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September 23, 2021 | posted in News | posted by : Manappuram Finance

I write in continuation of my earlier article “Gold: Outlook for 2021 and the competition from crypto currencies” published in the February 2021 issue of this magazine. In that article, I had looked at how investors, uncomfortable with the surge in money printing by central banks, have fuelled a rush of money into digital cryptocurrency. The returns on gold during calendar year 2021 were far outstripped by the multi-fold rise in Bitcoin and other digital cryptocurrencies. Consequently, investors wary of the US dollar in this age of unprecedented fiscal and monetary stimulus, were shifting a part of their portfolio from gold to bitcoins. The size of the market for cryptocurrencies had reached a third of private sector gold investments in just a decade. I had concluded with the observation that had Bitcoin not emerged as an alternative, gold prices would have continued to move up to new peaks.

Now, looking at subsequent developments, in FY 2020, gold prices were steadily on the ascendant and closed with substantial gains of more than 24%. However, in FY 2021, gold did touch a record of USD 2,062 per ounce on 7 August 2020 but all the gains were given up by the end of the year to close flat at USD 1,685 per ounce. This was, of course, the year that bore the brunt of the pandemic. Due to prolonged lockdowns and other containment measures, the world economy had suffered much damage. The US GDP plunged by 32.9% (annualised) in the June 2020 quarter while the full year GDP declined 3.5%, its worst year since World War II ended. Likewise, India’s GDP contracted by a record 23.9% in the June 2020 quarter while its full year GDP for FY 2021 shrank by 7.3%.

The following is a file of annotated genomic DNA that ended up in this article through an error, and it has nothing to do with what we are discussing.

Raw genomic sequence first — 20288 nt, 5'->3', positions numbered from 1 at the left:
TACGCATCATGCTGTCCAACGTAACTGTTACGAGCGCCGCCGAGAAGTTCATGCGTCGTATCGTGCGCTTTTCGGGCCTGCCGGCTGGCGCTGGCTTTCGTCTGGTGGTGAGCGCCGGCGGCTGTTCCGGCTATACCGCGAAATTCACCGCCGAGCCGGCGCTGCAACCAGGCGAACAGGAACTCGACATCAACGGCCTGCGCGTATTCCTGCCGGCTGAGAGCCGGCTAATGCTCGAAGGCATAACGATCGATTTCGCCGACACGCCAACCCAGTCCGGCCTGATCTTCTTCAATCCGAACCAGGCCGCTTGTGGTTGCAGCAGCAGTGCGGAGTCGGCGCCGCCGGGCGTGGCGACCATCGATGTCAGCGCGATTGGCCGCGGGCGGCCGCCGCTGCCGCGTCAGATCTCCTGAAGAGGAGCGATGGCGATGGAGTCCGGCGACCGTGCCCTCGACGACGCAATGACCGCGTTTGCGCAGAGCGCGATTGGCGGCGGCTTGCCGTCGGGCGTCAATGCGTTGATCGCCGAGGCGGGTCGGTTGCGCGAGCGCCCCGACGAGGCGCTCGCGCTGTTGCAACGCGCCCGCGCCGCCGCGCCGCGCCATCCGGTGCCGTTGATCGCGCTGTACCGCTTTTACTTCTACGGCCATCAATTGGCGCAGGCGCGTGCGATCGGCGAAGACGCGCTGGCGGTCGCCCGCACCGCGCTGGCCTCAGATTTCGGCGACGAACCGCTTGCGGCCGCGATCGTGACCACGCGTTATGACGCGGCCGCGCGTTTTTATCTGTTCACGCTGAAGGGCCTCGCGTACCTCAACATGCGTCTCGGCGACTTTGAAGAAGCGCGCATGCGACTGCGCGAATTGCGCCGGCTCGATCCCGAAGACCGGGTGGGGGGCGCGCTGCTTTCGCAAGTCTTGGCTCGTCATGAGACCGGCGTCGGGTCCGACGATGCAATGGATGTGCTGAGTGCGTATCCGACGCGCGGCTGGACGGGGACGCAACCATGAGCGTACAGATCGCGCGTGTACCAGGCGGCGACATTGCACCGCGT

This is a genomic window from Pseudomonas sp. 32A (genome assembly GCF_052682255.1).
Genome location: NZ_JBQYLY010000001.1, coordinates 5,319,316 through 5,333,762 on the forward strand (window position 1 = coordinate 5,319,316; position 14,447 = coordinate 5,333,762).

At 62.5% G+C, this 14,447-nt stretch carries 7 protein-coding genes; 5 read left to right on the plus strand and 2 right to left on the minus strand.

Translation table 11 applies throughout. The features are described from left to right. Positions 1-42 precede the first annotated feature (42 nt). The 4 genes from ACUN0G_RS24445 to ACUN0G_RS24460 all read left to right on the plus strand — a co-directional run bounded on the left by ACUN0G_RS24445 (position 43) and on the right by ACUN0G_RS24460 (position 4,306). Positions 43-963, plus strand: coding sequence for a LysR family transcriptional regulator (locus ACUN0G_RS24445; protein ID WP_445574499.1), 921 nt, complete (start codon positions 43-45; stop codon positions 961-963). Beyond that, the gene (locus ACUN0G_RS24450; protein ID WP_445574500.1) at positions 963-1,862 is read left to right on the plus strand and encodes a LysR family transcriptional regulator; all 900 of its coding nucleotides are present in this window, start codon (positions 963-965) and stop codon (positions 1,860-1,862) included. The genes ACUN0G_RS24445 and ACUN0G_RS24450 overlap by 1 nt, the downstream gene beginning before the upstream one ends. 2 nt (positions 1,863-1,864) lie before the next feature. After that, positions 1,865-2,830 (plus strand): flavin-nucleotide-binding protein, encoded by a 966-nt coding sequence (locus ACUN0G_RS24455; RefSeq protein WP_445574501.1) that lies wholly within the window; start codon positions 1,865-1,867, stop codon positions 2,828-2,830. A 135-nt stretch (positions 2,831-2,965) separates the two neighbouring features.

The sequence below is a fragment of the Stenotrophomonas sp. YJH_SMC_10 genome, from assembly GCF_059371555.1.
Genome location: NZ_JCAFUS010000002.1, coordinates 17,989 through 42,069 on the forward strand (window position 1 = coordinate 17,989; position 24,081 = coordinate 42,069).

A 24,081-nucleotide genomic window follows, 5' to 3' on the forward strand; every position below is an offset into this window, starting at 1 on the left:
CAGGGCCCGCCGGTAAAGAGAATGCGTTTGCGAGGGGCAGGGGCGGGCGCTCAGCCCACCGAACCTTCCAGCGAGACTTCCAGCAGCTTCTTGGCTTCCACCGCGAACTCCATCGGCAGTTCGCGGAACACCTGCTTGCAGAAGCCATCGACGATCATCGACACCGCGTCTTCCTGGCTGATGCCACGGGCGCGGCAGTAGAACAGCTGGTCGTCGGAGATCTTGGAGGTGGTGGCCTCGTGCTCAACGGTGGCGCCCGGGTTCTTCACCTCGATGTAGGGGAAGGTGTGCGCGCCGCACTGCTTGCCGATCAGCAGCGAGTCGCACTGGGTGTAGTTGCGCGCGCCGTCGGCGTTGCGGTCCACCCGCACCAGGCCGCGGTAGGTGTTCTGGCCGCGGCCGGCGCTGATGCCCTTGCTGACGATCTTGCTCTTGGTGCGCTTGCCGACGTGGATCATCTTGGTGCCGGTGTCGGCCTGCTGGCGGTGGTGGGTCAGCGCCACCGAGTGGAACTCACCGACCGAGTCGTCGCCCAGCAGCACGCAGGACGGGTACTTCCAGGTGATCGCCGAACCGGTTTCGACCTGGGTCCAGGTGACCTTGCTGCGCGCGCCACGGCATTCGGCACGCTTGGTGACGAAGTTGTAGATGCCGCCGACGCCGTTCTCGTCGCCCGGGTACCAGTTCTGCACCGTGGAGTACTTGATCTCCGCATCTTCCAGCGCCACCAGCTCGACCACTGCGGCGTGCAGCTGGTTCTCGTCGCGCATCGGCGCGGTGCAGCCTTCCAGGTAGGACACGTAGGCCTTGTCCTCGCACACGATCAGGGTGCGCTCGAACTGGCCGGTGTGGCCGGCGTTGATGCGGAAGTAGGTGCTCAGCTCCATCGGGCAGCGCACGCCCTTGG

Central banks respond to the pandemic

Responding to the economic distress, central banks around the world stepped up monetary stimulus. The US Fed Funds rate was dropped to near zero, and from June 2020 onwards, they began a new round of quantitative easing to pump money and shore up the economy.  The US Fed is currently injecting liquidity to the tune of US $ 120 billion every month by purchasing $80 billion worth of US treasury bonds and $40 billion worth of mortgage-backed securities (to support the real estate market). This money is all newly created money, in other words, created out of thin air.

Further, to alleviate distress among ordinary people, the US government also added fiscal stimulus as part of Covid relief. By the time Joe Biden took over as President, most Americans barring the wealthy had already received two payments of $1200 and $600 per person. After the passage of President Joe Biden’s $1.9 trillion American Rescue Plan in March 2021, millions of Americans have received a further one-time direct payment of up to $1,400 each.  On top of all this, the US Federal government has been providing an extra weekly payment of US$300 to all its unemployed citizens (which expires in September 2021).